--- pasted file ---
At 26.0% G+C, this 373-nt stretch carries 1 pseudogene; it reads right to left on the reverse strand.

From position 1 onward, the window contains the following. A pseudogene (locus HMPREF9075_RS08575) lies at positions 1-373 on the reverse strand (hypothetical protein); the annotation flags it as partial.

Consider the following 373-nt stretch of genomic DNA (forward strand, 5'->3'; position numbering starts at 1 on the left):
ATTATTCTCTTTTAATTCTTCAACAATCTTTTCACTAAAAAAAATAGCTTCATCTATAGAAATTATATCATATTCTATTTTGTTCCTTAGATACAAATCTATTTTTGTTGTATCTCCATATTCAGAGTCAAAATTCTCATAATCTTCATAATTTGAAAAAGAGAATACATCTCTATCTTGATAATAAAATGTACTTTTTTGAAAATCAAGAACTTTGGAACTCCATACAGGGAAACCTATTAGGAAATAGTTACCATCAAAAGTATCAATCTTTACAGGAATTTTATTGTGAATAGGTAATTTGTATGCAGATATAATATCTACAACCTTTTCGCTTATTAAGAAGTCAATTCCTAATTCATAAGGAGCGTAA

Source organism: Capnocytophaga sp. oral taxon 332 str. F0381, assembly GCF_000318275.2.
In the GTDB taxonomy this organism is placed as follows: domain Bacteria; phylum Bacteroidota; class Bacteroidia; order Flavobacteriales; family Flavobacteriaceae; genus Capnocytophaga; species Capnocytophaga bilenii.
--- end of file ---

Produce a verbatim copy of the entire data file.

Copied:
At 26.0% G+C, this 373-nt stretch carries 1 pseudogene; it reads right to left on the reverse strand.

From position 1 onward, the window contains the following. A pseudogene (locus HMPREF9075_RS08575) lies at positions 1-373 on the reverse strand (hypothetical protein); the annotation flags it as partial.

Consider the following 373-nt stretch of genomic DNA (forward strand, 5'->3'; position numbering starts at 1 on the left):
ATTATTCTCTTTTAATTCTTCAACAATCTTTTCACTAAAAAAAATAGCTTCATCTATAGAAATTATATCATATTCTATTTTGTTCCTTAGATACAAATCTATTTTTGTTGTATCTCCATATTCAGAGTCAAAATTCTCATAATCTTCATAATTTGAAAAAGAGAATACATCTCTATCTTGATAATAAAATGTACTTTTTTGAAAATCAAGAACTTTGGAACTCCATACAGGGAAACCTATTAGGAAATAGTTACCATCAAAAGTATCAATCTTTACAGGAATTTTATTGTGAATAGGTAATTTGTATGCAGATATAATATCTACAACCTTTTCGCTTATTAAGAAGTCAATTCCTAATTCATAAGGAGCGTAA

Source organism: Capnocytophaga sp. oral taxon 332 str. F0381, assembly GCF_000318275.2.
In the GTDB taxonomy this organism is placed as follows: domain Bacteria; phylum Bacteroidota; class Bacteroidia; order Flavobacteriales; family Flavobacteriaceae; genus Capnocytophaga; species Capnocytophaga bilenii.